Bill gives hope to gay couples

Bill gives hope to gay couples

Partners would get '90% of due rights'

Thai same-sex couples are celebrating like this happy twosome seen at a Phitsanulok ceremony in April, 2017, but they can't be officially married - and a new bill will give special status but '90% of the rights of married couples'. (Post Today file photo)
Thai same-sex couples are celebrating like this happy twosome seen at a Phitsanulok ceremony in April, 2017, but they can't be officially married - and a new bill will give special status but '90% of the rights of married couples'. (Post Today file photo)

Public hearings regarding a civil partnership bill for same-sex couples will be held from Nov 12-16 in Bangkok, Chiang Mai, Ayutthaya and Songkhla, the Rights and Liberties Protection Department (RLPD) said Monday.

The law is expected to be enacted this year.

Kerdchoke Kasemwongjit, deputy director-general of the RLPD, said his agency is allowing people to express their views about the bill on its website. It is also opening venues for public hearings in the four provinces.

The 70-section bill is likely to be concluded and presented to the cabinet by this month, he said.

The Justice Ministry, which oversees the RLPD, and the public sector are working on adjusting the contents of the bill, which pays much attention to tackling problems the LGBT community faces in terms of family planning, Mr Kerdchoke said.

The bill, he said, will touch on assets same-sex couples obtain after they register their partnerships, as well as the handling of any inheritance they may be entitled to.

Mr Kerdchoke stressed that same-sex couples who register under the bill would be granted the status of partners rather than that of a married couple. Most academics and related agencies say the bill would grant same-sex couples 90% of the rights enjoyed by married couples.

The bill drafters have compared the legislation to similar laws adopted in foreign countries, he said.

Some countries grant same-sex couples the same rights as married couples while other nations classify same-sex couples based on the details of their relationship.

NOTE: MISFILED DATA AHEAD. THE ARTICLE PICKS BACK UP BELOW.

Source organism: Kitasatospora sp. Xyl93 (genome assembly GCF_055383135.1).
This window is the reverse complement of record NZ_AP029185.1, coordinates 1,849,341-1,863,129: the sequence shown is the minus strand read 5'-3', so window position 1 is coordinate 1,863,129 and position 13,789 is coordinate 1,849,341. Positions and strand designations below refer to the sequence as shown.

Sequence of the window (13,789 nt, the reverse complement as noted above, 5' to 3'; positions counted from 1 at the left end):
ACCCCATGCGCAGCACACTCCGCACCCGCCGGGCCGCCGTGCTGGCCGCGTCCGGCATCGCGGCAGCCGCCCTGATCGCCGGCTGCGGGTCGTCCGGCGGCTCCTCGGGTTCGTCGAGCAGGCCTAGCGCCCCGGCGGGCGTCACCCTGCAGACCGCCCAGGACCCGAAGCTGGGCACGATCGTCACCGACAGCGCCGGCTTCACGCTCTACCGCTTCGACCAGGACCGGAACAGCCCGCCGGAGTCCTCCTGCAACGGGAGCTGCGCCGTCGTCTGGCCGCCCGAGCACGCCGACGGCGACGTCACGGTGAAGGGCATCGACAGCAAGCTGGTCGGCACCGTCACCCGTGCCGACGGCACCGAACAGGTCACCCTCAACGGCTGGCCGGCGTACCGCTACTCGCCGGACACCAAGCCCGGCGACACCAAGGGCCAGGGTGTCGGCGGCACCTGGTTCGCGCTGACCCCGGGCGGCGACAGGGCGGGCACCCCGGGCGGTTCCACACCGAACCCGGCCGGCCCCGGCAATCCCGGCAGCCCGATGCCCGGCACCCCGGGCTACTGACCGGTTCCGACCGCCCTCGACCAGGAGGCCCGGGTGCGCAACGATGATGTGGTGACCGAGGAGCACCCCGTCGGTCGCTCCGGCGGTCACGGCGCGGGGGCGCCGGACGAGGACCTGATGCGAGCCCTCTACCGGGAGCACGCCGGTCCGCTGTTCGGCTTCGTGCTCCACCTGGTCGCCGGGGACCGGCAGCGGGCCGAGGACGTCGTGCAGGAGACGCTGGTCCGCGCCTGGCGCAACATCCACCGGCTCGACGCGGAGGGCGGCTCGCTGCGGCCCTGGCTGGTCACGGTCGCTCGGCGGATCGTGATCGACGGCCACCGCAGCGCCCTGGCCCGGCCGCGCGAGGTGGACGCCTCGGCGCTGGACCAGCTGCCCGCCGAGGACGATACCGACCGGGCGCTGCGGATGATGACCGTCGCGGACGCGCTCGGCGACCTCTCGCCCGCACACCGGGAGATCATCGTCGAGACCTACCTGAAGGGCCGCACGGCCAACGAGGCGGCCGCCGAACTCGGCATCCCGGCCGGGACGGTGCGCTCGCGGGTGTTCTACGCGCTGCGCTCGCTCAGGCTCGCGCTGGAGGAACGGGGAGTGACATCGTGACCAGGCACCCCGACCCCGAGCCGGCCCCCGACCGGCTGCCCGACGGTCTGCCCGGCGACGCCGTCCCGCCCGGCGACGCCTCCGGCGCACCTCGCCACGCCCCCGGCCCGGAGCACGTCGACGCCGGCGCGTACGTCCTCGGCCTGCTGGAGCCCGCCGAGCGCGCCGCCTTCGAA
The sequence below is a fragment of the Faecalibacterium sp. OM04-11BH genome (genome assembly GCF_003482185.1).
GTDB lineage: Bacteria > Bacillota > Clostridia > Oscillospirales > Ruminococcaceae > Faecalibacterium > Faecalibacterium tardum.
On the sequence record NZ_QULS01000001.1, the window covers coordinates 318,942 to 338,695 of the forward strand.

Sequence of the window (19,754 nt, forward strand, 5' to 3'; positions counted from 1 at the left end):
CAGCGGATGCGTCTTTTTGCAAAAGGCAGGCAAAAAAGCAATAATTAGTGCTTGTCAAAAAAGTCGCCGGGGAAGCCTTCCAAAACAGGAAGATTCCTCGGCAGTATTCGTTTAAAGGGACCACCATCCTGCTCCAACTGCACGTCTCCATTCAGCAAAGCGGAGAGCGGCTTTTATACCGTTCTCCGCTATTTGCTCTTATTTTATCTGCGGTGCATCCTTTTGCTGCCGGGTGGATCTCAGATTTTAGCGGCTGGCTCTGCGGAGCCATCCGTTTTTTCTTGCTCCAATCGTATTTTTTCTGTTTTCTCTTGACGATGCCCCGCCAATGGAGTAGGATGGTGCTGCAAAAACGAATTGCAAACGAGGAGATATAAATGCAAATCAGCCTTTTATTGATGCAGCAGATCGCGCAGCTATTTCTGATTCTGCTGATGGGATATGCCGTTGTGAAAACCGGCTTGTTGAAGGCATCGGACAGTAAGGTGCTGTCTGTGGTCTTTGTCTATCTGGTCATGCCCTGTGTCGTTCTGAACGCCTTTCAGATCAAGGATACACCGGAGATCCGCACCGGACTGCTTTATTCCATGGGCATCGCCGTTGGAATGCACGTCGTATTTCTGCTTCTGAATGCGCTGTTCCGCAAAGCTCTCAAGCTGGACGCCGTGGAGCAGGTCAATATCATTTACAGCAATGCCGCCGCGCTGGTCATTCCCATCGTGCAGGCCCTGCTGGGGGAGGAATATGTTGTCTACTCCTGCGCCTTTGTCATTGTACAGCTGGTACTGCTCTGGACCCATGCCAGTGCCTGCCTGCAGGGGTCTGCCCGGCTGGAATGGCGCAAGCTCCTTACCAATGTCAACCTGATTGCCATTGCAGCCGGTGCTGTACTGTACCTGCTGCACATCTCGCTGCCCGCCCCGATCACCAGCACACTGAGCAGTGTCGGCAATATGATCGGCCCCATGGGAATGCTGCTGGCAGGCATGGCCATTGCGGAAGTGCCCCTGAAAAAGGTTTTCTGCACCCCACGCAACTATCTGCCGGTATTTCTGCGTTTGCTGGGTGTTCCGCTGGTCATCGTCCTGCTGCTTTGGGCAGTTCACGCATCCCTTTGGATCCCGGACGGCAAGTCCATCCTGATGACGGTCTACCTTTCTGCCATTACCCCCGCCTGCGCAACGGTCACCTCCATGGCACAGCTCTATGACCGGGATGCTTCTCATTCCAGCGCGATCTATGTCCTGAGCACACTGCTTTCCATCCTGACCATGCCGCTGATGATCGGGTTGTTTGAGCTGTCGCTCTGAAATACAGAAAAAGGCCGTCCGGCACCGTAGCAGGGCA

"Regarding the registering agency, the draft bill indicates clearly that the Department of Provincial Administration [under the Interior Ministry] would be responsible for [deciding their rights]," Mr Kerdchoke said.

The Interior, Justice, Foreign Affairs and Social Development and Human Security ministries would all be involved in the process, he added. Some could eventually be sidelined, however, when the cabinet deliberates the bill.

Based on the bill, homosexuals who want to register their partnership can apply at any district office, just like married couples, Mr Kerdchoke said.

Civil partnerships were introduced in the United Kingdom in 2004 to give same-sex couples similar tax treatment and legal rights as married couples.

France then introduced a similar law known as the Pacte Civil de Solidarité in 2009 to specifically give homosexual couples tax and state pension rights as well as next-of-kin status.

In Thailand, the first draft of the bill was issued in 2013. It was drawn up to ensure compliance with the country's national human rights plan, which took effect in 2014.

According to the bill, a same sex spouse has the right to possess the assets and property of their partner in the event of the latter's death. They also have the right to tax reductions and welfare benefits, including medical treatment, and the right to adopt a child. But they do not have the right to use their spouse's surname.


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